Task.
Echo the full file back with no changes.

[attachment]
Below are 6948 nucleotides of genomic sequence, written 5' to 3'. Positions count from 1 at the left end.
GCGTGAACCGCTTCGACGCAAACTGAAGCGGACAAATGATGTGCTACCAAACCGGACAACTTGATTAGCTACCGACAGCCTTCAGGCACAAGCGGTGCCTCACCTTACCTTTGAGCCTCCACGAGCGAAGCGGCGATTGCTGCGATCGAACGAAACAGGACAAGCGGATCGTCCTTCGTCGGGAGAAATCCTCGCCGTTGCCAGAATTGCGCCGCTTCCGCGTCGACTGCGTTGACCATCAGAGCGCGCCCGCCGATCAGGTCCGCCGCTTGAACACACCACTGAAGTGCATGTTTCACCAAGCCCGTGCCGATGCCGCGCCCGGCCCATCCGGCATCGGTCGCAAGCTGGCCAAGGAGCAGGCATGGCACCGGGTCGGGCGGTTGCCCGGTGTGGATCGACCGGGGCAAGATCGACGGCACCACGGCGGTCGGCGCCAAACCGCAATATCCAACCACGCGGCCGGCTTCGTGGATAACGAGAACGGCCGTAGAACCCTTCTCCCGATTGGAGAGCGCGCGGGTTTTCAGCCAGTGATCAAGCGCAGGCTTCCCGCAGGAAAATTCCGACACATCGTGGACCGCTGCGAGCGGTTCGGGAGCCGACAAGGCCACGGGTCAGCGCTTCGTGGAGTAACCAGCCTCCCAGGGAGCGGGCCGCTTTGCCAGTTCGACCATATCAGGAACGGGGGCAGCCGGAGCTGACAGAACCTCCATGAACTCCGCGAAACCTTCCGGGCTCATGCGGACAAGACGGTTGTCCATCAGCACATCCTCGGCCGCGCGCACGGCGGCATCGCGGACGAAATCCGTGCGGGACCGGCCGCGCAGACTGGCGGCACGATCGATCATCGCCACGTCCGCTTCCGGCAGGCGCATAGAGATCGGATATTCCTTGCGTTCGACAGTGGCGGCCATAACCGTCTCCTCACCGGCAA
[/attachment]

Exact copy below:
Below are 6948 nucleotides of genomic sequence, written 5' to 3'. Positions count from 1 at the left end.
GCGTGAACCGCTTCGACGCAAACTGAAGCGGACAAATGATGTGCTACCAAACCGGACAACTTGATTAGCTACCGACAGCCTTCAGGCACAAGCGGTGCCTCACCTTACCTTTGAGCCTCCACGAGCGAAGCGGCGATTGCTGCGATCGAACGAAACAGGACAAGCGGATCGTCCTTCGTCGGGAGAAATCCTCGCCGTTGCCAGAATTGCGCCGCTTCCGCGTCGACTGCGTTGACCATCAGAGCGCGCCCGCCGATCAGGTCCGCCGCTTGAACACACCACTGAAGTGCATGTTTCACCAAGCCCGTGCCGATGCCGCGCCCGGCCCATCCGGCATCGGTCGCAAGCTGGCCAAGGAGCAGGCATGGCACCGGGTCGGGCGGTTGCCCGGTGTGGATCGACCGGGGCAAGATCGACGGCACCACGGCGGTCGGCGCCAAACCGCAATATCCAACCACGCGGCCGGCTTCGTGGATAACGAGAACGGCCGTAGAACCCTTCTCCCGATTGGAGAGCGCGCGGGTTTTCAGCCAGTGATCAAGCGCAGGCTTCCCGCAGGAAAATTCCGACACATCGTGGACCGCTGCGAGCGGTTCGGGAGCCGACAAGGCCACGGGTCAGCGCTTCGTGGAGTAACCAGCCTCCCAGGGAGCGGGCCGCTTTGCCAGTTCGACCATATCAGGAACGGGGGCAGCCGGAGCTGACAGAACCTCCATGAACTCCGCGAAACCTTCCGGGCTCATGCGGACAAGACGGTTGTCCATCAGCACATCCTCGGCCGCGCGCACGGCGGCATCGCGGACGAAATCCGTGCGGGACCGGCCGCGCAGACTGGCGGCACGATCGATCATCGCCACGTCCGCTTCCGGCAGGCGCATAGAGATCGGATATTCCTTGCGTTCGACAGTGGCGGCCATAACCGTCTCCTCACCGGCAA